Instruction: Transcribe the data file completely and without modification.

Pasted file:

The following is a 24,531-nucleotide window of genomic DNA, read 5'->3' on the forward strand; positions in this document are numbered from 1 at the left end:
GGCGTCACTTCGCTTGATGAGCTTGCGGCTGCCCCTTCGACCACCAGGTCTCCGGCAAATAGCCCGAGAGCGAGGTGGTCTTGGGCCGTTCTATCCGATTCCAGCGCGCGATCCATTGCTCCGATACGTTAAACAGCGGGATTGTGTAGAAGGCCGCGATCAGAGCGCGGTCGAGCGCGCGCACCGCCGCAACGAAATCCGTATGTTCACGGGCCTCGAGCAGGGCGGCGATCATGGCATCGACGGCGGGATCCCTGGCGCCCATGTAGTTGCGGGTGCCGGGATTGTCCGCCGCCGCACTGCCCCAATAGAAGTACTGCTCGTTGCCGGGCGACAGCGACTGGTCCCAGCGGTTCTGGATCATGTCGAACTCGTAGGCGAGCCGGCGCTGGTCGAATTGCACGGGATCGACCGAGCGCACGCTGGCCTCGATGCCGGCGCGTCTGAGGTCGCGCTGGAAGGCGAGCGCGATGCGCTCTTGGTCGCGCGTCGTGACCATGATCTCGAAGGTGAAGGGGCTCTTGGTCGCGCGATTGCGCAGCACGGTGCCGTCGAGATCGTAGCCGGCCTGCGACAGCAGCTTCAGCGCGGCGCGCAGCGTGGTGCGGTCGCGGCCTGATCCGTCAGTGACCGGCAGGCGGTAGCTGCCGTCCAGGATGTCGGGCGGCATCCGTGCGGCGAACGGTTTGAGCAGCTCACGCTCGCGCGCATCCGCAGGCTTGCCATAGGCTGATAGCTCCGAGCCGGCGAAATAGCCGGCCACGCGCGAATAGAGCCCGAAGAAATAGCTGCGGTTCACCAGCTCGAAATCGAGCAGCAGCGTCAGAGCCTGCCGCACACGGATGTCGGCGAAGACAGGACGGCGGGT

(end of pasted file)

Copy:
The following is a 24,531-nucleotide window of genomic DNA, read 5'->3' on the forward strand; positions in this document are numbered from 1 at the left end:
GGCGTCACTTCGCTTGATGAGCTTGCGGCTGCCCCTTCGACCACCAGGTCTCCGGCAAATAGCCCGAGAGCGAGGTGGTCTTGGGCCGTTCTATCCGATTCCAGCGCGCGATCCATTGCTCCGATACGTTAAACAGCGGGATTGTGTAGAAGGCCGCGATCAGAGCGCGGTCGAGCGCGCGCACCGCCGCAACGAAATCCGTATGTTCACGGGCCTCGAGCAGGGCGGCGATCATGGCATCGACGGCGGGATCCCTGGCGCCCATGTAGTTGCGGGTGCCGGGATTGTCCGCCGCCGCACTGCCCCAATAGAAGTACTGCTCGTTGCCGGGCGACAGCGACTGGTCCCAGCGGTTCTGGATCATGTCGAACTCGTAGGCGAGCCGGCGCTGGTCGAATTGCACGGGATCGACCGAGCGCACGCTGGCCTCGATGCCGGCGCGTCTGAGGTCGCGCTGGAAGGCGAGCGCGATGCGCTCTTGGTCGCGCGTCGTGACCATGATCTCGAAGGTGAAGGGGCTCTTGGTCGCGCGATTGCGCAGCACGGTGCCGTCGAGATCGTAGCCGGCCTGCGACAGCAGCTTCAGCGCGGCGCGCAGCGTGGTGCGGTCGCGGCCTGATCCGTCAGTGACCGGCAGGCGGTAGCTGCCGTCCAGGATGTCGGGCGGCATCCGTGCGGCGAACGGTTTGAGCAGCTCACGCTCGCGCGCATCCGCAGGCTTGCCATAGGCTGATAGCTCCGAGCCGGCGAAATAGCCGGCCACGCGCGAATAGAGCCCGAAGAAATAGCTGCGGTTCACCAGCTCGAAATCGAGCAGCAGCGTCAGAGCCTGCCGCACACGGATGTCGGCGAAGACAGGACGGCGGGT